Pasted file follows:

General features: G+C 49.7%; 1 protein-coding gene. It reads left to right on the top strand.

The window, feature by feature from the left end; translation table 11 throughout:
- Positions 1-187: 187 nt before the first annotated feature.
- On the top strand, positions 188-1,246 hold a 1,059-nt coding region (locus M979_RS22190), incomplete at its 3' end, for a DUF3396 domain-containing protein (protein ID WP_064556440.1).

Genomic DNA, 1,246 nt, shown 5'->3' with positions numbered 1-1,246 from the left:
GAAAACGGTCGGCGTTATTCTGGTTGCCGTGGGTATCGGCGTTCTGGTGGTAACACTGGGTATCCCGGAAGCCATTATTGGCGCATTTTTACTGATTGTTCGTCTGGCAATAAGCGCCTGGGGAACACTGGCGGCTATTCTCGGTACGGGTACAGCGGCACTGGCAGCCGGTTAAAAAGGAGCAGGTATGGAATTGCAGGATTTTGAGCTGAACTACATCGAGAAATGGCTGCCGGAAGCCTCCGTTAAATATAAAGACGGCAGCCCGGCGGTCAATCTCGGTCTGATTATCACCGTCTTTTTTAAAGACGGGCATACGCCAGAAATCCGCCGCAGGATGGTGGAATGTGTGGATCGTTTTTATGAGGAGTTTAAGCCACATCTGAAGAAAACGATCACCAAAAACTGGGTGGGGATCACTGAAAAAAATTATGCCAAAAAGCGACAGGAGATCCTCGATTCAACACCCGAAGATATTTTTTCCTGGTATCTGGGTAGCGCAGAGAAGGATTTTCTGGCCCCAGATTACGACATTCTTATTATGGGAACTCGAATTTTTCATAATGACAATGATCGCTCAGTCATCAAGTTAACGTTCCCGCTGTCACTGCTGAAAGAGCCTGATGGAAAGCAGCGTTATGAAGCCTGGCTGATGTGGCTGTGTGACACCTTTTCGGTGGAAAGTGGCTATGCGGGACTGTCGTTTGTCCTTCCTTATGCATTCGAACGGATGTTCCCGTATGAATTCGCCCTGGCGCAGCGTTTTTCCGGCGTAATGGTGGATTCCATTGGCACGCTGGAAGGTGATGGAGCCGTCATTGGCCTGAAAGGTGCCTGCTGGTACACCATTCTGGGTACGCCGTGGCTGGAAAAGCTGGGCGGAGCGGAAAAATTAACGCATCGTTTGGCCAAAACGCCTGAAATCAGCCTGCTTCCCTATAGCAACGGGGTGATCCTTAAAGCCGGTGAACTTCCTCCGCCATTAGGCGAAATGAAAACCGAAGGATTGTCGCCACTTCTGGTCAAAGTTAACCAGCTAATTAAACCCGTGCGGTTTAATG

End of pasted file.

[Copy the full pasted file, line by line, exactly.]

General features: G+C 49.7%; 1 protein-coding gene. It reads left to right on the top strand.

The window, feature by feature from the left end; translation table 11 throughout:
- Positions 1-187: 187 nt before the first annotated feature.
- On the top strand, positions 188-1,246 hold a 1,059-nt coding region (locus M979_RS22190), incomplete at its 3' end, for a DUF3396 domain-containing protein (protein ID WP_064556440.1).

Genomic DNA, 1,246 nt, shown 5'->3' with positions numbered 1-1,246 from the left:
GAAAACGGTCGGCGTTATTCTGGTTGCCGTGGGTATCGGCGTTCTGGTGGTAACACTGGGTATCCCGGAAGCCATTATTGGCGCATTTTTACTGATTGTTCGTCTGGCAATAAGCGCCTGGGGAACACTGGCGGCTATTCTCGGTACGGGTACAGCGGCACTGGCAGCCGGTTAAAAAGGAGCAGGTATGGAATTGCAGGATTTTGAGCTGAACTACATCGAGAAATGGCTGCCGGAAGCCTCCGTTAAATATAAAGACGGCAGCCCGGCGGTCAATCTCGGTCTGATTATCACCGTCTTTTTTAAAGACGGGCATACGCCAGAAATCCGCCGCAGGATGGTGGAATGTGTGGATCGTTTTTATGAGGAGTTTAAGCCACATCTGAAGAAAACGATCACCAAAAACTGGGTGGGGATCACTGAAAAAAATTATGCCAAAAAGCGACAGGAGATCCTCGATTCAACACCCGAAGATATTTTTTCCTGGTATCTGGGTAGCGCAGAGAAGGATTTTCTGGCCCCAGATTACGACATTCTTATTATGGGAACTCGAATTTTTCATAATGACAATGATCGCTCAGTCATCAAGTTAACGTTCCCGCTGTCACTGCTGAAAGAGCCTGATGGAAAGCAGCGTTATGAAGCCTGGCTGATGTGGCTGTGTGACACCTTTTCGGTGGAAAGTGGCTATGCGGGACTGTCGTTTGTCCTTCCTTATGCATTCGAACGGATGTTCCCGTATGAATTCGCCCTGGCGCAGCGTTTTTCCGGCGTAATGGTGGATTCCATTGGCACGCTGGAAGGTGATGGAGCCGTCATTGGCCTGAAAGGTGCCTGCTGGTACACCATTCTGGGTACGCCGTGGCTGGAAAAGCTGGGCGGAGCGGAAAAATTAACGCATCGTTTGGCCAAAACGCCTGAAATCAGCCTGCTTCCCTATAGCAACGGGGTGATCCTTAAAGCCGGTGAACTTCCTCCGCCATTAGGCGAAATGAAAACCGAAGGATTGTCGCCACTTCTGGTCAAAGTTAACCAGCTAATTAAACCCGTGCGGTTTAATG